So much horrendous suffering can be attributed to the human capacity for savagery. And heaven just watches, powerless or unwilling to intervene? This is the major Brick Wall that defeats Christianity’s posturing about its loving god. “How did you sleep? Oh, very well, thank you: Just like God during the Holocaust!” 
The Holocaust is the ultimate Brick Wall. Bruce Henderson, in his book, Sons and Soldiers, reports the stories of Jewish young men who escaped Nazi Germany, but returned with the U.S. Army to fight Hitler. In the Prologue he shares the story of Martin Selling, who had spent time in the Dachau concentration camp:
“… there were those who found they could no longer believe in God—any God—because of what was taking place. Martin identified with this group. He would, he decided, observe and participate in the traditions and ceremonies he had grown up with, out of a desire to acknowledge his Jewish heritage. But for the rest of his life, he knew, he would just be going through the motions. The horrors of Dachau had destroyed his belief in God.” (p. 10, Sons and Soldiers)
In Wendy Lower’s book, Hitler’s Furies: German Women in the Nazi Killing Fields, she describes what can happen when critical thinking skills are lacking, and the state has created bureaucracies to manipulate the citizenry:
“One did not become a convert to the Nazi cause overnight; it required indoctrination and reinforcement pursued relentlessly in the Reich’s schools. For Hitler, a proper education should ‘burn the racial sense and racial feeling into the instinct and the intellect, the heart and brain of the youth entrusted to it.’ The school, according to a 1934 reform, should educate the youth in the service of nationhood and in the National Socialist spirit, and teachers had to be trained to become conduits of that spirit. Two-thirds of all German teachers attended training camps where they were subjected to physical and ideological exercises.” (p. 39, Hitler’s Furies)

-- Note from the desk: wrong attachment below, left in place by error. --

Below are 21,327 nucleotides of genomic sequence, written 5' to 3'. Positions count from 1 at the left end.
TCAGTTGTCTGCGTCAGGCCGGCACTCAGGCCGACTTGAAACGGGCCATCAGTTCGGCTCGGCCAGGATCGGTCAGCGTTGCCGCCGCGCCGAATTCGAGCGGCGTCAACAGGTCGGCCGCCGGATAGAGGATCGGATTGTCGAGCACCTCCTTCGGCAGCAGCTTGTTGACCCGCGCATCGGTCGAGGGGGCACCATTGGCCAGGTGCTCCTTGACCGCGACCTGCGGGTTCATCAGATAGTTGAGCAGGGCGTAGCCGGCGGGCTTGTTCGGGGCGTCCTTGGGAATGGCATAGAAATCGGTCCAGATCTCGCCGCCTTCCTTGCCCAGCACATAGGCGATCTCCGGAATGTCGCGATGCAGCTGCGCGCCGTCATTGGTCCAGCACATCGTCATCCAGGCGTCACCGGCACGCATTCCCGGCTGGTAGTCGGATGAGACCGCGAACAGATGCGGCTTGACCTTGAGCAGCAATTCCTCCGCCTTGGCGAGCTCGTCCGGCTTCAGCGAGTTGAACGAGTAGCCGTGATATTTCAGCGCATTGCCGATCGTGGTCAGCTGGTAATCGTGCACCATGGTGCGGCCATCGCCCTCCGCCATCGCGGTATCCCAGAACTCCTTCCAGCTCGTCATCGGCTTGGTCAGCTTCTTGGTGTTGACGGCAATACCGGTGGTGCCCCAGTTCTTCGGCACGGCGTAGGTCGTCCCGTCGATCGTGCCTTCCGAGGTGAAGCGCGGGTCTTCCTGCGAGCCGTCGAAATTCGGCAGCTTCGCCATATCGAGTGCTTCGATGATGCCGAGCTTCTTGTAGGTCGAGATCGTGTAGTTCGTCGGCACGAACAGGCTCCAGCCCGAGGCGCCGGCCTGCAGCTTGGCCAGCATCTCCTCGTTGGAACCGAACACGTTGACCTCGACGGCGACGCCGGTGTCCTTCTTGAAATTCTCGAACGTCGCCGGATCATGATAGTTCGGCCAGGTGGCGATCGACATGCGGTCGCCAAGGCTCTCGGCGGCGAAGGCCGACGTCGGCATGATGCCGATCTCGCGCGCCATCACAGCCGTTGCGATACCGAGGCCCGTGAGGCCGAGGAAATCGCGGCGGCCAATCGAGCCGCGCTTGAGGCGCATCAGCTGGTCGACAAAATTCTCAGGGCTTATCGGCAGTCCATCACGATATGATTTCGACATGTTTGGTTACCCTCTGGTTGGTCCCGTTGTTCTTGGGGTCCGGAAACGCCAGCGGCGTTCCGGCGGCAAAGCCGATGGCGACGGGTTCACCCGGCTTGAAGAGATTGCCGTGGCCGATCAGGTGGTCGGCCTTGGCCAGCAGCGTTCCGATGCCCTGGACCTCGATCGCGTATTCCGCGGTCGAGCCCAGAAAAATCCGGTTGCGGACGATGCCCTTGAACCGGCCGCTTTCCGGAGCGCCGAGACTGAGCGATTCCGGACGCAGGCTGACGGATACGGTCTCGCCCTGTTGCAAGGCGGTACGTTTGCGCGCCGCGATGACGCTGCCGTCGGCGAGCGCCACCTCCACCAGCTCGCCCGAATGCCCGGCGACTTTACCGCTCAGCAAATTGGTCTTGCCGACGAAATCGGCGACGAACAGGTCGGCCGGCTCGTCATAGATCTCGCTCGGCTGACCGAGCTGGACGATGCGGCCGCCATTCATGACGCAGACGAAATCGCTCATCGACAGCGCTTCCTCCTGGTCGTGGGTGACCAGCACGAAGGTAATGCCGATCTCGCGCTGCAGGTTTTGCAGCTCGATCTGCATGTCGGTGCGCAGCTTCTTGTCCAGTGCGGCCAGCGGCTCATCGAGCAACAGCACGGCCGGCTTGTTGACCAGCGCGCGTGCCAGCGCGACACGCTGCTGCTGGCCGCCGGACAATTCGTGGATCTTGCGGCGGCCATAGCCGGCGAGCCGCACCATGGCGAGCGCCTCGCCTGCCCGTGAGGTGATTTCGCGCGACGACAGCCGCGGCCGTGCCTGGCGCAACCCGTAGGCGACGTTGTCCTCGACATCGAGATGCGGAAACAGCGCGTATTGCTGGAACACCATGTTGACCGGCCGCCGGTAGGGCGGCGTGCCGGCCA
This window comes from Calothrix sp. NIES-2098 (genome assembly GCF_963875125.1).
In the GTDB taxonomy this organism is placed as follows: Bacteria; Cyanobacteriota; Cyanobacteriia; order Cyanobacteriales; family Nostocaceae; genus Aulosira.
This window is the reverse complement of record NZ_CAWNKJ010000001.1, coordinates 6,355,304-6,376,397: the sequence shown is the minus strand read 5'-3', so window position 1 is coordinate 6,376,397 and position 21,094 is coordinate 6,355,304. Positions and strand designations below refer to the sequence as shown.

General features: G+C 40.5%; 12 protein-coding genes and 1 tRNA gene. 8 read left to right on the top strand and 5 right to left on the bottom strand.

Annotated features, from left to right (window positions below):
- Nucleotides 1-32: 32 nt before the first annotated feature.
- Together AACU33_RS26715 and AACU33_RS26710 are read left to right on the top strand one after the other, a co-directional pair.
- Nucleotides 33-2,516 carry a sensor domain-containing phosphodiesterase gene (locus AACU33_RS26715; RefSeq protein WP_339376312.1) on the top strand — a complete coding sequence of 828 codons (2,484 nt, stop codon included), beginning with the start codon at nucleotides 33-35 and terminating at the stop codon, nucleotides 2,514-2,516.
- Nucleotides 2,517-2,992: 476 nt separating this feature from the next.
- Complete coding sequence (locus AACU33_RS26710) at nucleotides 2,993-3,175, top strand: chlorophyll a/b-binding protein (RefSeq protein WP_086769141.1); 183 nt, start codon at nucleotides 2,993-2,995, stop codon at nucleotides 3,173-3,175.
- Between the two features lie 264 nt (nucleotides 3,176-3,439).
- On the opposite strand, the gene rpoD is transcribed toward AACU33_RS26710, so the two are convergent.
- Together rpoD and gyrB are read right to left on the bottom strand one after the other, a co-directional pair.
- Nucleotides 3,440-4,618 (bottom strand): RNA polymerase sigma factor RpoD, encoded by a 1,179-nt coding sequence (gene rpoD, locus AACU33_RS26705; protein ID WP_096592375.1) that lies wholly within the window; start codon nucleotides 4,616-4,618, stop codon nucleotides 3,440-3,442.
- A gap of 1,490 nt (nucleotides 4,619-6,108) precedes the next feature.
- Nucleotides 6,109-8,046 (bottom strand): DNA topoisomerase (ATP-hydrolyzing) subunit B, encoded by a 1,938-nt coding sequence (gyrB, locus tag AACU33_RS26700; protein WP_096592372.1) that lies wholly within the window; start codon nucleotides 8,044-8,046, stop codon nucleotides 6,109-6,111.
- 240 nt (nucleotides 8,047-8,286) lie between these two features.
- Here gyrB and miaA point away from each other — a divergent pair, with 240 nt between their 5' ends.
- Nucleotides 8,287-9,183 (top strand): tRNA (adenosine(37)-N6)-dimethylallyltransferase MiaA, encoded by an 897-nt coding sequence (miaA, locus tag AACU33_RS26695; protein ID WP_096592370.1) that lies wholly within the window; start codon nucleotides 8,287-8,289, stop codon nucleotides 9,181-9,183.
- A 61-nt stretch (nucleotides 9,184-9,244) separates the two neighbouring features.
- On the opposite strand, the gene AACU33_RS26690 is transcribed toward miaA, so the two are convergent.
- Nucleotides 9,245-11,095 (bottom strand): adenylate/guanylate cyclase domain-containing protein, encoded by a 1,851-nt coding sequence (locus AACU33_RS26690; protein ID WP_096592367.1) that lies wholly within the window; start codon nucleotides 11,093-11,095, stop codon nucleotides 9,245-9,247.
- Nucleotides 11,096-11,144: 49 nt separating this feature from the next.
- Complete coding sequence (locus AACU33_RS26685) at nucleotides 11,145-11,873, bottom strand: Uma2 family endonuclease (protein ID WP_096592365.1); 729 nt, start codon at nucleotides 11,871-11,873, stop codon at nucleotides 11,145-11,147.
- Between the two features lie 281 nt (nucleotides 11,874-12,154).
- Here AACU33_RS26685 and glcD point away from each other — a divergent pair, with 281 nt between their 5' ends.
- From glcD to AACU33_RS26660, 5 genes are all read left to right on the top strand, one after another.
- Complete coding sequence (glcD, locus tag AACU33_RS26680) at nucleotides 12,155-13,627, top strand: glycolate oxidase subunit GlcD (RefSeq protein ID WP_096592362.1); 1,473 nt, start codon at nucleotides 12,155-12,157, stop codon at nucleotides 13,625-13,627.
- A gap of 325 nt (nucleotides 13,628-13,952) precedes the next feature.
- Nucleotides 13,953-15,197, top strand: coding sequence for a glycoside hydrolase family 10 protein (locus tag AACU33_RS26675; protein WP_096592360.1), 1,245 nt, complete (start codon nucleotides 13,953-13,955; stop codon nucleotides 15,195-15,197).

“… at least half a million women witnessed and contributed to the operations and terror of a genocidal war in the eastern territories. The Nazi regime mobilized a generation of young female revolutionaries who were conditioned to accept violence, to incite it, and to commit it, in defense of or as assertion of Germany’s superiority.” (p. 166, Hitler’s Furies)
Why didn’t the wise, super-competent creator god do a better job when he designed our brains?
How do theologians and clergy attempt to meet the challenge of the Brick Wall? They hope that the devout faithful aren’t even aware of it, or won’t think about it if they are. When I gifted a copy of my book, Ten Things Christians Wish Jesus Hadn’t Taught, to a religious friend, she said, “I can’t read that, I’m a Catholic.” The thought-barrier erected during catechism and Sunday school is intended to last for life. Of course, for a lot of people—those who have a spark of curiosity or skepticism—the indoctrination breaks down. Even so, the think-positive-thoughts approach still prevails, with pious platitudes added to the mix, e.g., god moves in mysterious ways, he has grand plans for humanity we’re not aware of. Yet the clergy never bother to provide the reliable, verifiable, objective data that would help us take these claims seriously.
David Madison was a pastor in the Methodist Church for nine years, and has a PhD in Biblical Studies from Boston University. He is the author of two books, Ten Tough Problems in Christian Thought and Belief: a Minister-Turned-Atheist Shows Why You Should Ditch the Faith, now being reissued in several volumes, the first of which is Guessing About God (2023) and Ten Things Christians Wish Jesus Hadn’t Taught: And Other Reasons to Question His Words (2021). The Spanish translation of this book is also now available. 
His YouTube channel is here. At the invitation of John Loftus, he has written for the Debunking Christianity Blog since 2016.
The Cure-for-Christianity Library©, now with more than 500 titles, is here. A brief video explanation of the Library is here.